Today is Ride to Work Day, part of National Motorcycle Week. I rode to work this morning from the Ace Cafe as one of the MCI’s Bike Squads. Riding to work is great, it gets the brain up and running better than any caffeine injection – you’ve got to be thinking three times faster than your wheels so that, like some sort of traffic grand master, you can predict what moves everyone else is going to make several plays in advance, in order not to be there when that taxi u-turns without warning into one of your many potential paths. So when you get to your desk, you’re already wide awake and ready for the day.
And as predicted by the RAC Foundation last month, riding to work saved me 50% on my normal travel time – 30 mins instead of an hour by tube and bus.
But there’s a cloud on the horizon – the riding in part is great, but finding somewhere safe to leave 2 metres of Triumph remains a challenge. The popularity of motorcycling in London has soared since the introduction of the C-charge and the 7 July public transport bombings – but the number of spaces provided by the councils hasn’t kept pace. So unless you’re in with the lark, your chances of finding enough tarmac are slim:-
And the lack of space leads to an expectation that the next person along can shuffle your bike along a bit if they need to. Now, no-one touches my bike except me (and the volunteers who help me pick it up when I drop it – thanks, all!) so this particular piece of parking etiquette causes me great anxiety!
Westminster Council announced at the beginning of the year that they were giving thought to providing more motorcycle spaces. It would give 2-wheel commuting a big boost if they press ahead with redesignating some bays as a matter of urgency. And if the new spaces have built-in ground anchors, even better.
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The school run is not just a UK phenomenum according to new research from the US, which finds that fewer than half of American children living close enough to school to walk or cycle do so regularly.
Parallels can be drawn between this research and UK stats which show that only 49% of those attending education walk or cycle (TSGB, DfT, 2006). Significant strides have been made in the UK at certain locations where school travel plans are in place, but more needs to be done. In the US children living in the South did the least walking and cycling, partially due to safety fears. Planning and safety concerns need to be addressed to reduce the congestion and obesity problems partially attributable to a lack of walking and cycling to school.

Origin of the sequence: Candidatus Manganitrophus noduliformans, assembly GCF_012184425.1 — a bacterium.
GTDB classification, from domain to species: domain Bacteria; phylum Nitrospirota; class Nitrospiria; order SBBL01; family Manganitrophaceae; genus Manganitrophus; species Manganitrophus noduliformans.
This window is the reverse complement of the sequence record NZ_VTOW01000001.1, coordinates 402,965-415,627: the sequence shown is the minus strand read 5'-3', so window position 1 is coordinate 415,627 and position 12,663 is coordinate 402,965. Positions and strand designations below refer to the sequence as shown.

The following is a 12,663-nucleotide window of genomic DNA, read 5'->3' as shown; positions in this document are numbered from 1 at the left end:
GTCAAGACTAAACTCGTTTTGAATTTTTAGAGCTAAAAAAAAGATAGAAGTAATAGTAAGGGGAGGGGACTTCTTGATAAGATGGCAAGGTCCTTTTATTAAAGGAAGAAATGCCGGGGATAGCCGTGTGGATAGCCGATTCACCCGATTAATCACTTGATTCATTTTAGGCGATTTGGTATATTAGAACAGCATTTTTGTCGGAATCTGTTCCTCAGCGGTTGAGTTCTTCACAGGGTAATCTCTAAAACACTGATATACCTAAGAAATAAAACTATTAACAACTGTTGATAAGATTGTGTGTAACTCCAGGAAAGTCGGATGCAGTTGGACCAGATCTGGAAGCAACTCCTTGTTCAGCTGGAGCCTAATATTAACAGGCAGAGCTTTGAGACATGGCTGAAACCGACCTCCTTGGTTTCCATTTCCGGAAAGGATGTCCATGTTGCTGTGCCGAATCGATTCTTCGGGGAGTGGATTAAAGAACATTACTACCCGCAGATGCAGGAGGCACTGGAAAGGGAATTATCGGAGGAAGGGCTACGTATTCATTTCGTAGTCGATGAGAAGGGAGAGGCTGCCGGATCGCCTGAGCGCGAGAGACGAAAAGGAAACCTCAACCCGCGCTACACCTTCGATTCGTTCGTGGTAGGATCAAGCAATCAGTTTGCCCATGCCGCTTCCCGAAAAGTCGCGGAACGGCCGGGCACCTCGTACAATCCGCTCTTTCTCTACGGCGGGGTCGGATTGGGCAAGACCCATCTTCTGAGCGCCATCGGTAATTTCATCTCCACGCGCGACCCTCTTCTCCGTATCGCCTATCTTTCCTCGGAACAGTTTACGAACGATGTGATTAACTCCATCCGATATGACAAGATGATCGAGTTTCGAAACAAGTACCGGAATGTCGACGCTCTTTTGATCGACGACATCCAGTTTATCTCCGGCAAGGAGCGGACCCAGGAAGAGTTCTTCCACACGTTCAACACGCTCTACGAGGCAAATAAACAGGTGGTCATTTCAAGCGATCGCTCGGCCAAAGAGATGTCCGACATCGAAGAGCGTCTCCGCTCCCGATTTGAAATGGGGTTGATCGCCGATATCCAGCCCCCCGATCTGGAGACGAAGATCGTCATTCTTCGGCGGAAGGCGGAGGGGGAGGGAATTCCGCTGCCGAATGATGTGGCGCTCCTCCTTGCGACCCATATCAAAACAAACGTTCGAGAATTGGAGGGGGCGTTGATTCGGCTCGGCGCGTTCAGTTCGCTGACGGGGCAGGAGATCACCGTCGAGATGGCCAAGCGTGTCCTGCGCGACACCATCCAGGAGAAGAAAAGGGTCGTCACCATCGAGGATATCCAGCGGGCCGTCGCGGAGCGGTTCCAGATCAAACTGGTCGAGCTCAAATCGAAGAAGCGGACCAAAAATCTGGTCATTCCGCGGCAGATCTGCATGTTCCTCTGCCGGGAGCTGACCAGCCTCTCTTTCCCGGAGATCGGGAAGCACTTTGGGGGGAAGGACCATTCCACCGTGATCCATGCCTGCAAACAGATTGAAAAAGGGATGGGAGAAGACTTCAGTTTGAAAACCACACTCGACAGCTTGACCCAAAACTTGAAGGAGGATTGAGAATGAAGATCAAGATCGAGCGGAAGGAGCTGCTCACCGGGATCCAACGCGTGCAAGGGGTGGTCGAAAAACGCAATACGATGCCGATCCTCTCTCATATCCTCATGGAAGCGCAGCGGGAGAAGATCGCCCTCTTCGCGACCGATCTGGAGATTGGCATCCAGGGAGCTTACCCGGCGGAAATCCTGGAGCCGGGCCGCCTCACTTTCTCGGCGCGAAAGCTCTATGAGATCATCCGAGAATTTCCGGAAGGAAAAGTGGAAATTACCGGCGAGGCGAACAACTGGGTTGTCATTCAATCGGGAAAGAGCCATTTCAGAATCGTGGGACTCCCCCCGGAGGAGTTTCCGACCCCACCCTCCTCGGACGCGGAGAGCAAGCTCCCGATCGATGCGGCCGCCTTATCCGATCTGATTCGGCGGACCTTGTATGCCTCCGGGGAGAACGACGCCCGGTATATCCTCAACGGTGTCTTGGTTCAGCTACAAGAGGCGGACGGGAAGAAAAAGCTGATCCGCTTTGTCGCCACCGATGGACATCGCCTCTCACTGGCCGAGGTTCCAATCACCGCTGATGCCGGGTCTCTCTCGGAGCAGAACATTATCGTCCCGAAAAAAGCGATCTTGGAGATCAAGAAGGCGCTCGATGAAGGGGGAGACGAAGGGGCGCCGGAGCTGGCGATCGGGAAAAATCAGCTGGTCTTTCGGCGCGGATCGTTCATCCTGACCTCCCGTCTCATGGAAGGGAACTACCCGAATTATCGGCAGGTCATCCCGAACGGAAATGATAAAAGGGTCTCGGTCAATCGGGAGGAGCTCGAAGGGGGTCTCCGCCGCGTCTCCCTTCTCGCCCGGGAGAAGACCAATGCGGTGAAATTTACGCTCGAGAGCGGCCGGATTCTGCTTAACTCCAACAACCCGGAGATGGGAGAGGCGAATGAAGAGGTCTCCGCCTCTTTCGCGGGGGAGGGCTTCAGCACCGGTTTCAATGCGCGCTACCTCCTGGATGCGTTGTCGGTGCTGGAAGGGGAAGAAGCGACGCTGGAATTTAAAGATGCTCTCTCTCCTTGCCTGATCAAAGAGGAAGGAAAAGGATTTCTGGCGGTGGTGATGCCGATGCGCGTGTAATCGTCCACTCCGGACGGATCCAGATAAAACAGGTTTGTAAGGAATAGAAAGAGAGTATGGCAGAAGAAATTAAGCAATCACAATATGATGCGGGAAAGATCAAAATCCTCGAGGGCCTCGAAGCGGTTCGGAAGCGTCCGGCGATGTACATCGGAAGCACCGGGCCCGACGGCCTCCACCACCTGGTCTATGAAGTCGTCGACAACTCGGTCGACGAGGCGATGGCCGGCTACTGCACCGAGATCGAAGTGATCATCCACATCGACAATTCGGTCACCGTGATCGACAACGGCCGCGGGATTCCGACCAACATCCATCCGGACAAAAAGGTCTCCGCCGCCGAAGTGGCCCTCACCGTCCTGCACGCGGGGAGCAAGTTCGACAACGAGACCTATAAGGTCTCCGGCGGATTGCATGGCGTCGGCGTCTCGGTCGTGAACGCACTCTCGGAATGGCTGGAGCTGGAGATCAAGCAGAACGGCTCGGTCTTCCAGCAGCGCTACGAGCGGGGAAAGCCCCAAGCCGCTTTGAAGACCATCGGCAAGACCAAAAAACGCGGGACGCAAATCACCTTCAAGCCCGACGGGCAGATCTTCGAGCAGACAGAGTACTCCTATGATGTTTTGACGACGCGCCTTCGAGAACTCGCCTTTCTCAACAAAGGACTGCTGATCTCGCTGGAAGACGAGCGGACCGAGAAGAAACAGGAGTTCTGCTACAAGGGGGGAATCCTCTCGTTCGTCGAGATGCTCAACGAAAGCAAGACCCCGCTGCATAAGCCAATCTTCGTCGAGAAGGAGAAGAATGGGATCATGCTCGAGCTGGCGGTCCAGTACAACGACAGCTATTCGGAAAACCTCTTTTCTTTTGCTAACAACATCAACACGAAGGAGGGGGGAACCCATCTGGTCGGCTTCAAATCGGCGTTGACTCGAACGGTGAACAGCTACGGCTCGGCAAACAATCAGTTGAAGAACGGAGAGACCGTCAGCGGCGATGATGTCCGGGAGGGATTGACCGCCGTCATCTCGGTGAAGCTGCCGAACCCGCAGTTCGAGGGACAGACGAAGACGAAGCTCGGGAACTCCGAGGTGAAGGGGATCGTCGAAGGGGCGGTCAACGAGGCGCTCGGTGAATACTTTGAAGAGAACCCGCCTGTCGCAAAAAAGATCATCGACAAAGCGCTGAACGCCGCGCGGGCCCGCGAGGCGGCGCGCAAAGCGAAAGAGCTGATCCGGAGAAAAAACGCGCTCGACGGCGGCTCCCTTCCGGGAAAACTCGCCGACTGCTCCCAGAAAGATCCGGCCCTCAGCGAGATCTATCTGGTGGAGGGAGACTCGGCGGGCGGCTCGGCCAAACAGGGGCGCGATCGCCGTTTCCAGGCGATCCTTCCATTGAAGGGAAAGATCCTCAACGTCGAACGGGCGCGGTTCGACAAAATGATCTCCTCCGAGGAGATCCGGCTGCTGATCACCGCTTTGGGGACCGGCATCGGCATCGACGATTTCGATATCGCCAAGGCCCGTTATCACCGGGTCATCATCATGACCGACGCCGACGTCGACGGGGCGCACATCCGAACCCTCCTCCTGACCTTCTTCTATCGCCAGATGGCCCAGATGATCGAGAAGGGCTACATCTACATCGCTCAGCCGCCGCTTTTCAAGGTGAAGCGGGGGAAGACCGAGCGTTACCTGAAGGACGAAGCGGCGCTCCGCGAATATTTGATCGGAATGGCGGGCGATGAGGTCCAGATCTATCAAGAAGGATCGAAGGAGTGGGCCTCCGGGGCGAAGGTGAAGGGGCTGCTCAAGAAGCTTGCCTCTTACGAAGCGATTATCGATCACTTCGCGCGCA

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We are just as car dependent today as we were in the early 1990s, according to a new research paper released today by the Royal Automobile Club Foundation * (16).
The study finds that those using public transport in the early 1990s are the only ones who have used it more since. People who have never used a bus have not been persuaded to give it a go. The number of people driving a car has risen steadily over this time and the number of frequent car drivers is also on the increase.
The Foundation’s Fact File on Car Dependence finds that over the period between 1993 and 2005;
- The percentage of the population with a valid driving license has risen from 67% to 72%.
- The total mileage driven has increased by 17% across the country.
- There has only been a slow down in car usage in London since 2002
- The number of women driving has risen rapidly from under 50% to over 60%
- The number of men driving has risen more slowly (75% to 80%)
- In London the proportion of frequent drivers has fluctuated around 80%
- Car use peaks amongst the 35-44 age groups
Bus usage in the UK (outside London) has declined by 13% over the past ten years and only 19% of people frequently use buses; a figure which has hardly changed over the years. An increasing number of people never use the bus, (currently standing at 50%). There has also been a 40% increase in train usage over the same period, but this increase has come from people being more willing to use the train for occasional trips rather than as a main mode of transport. There has been little change in the proportion of people cycling regularly (7% overall population, 5% in London), although TfL reports a 50% increase in cycling in London since 2002. Overall men are more likely to cycle than women and the greatest increase has been seen amongst the 55 to 64 year old age range.
Elizabeth Dainton, Research Development Manager at the RAC Foundation said:”It is clear from this research that we are still a very car dependent nation. Trying and experiencing new things is part and parcel of our everyday lives, but where transport is concerned we tend to stick with what we know. The fact that 50% of people have never used a bus shows that buses are not a suitable or attractive proposition for many people.
If we are to see a different pattern of car dependency over the next twelve years public transport needs to provide a much better and more reasonable alternative to the car.”
The RAC Foundation’s previous work on Car Dependency** found that twenty percent of car journeys could be made by transport other than the car.
Progress on this outcome has been slow, but if the right mix of targeted solutions are put in place to provide a real alternative to the car for certain journeys some lasting changes could be seen in the future.
Note to Editors:
* Leibling, D. (2007) Trends in Modal Shift: An analysis of the British Social Attitudes Survey. Prepared for the Royal Automobile Club Foundation by David Leibling (Royal Automobile Club Foundation Public Policy Committee member and Board Member of London Travel watch). Based on an analysis of the British Social Attitudes Survey 1993 to 2005.
** RAC Foundation (1995) Car Dependence: A Report for the Royal Automobile Club Foundation for Motoring and the Environment.
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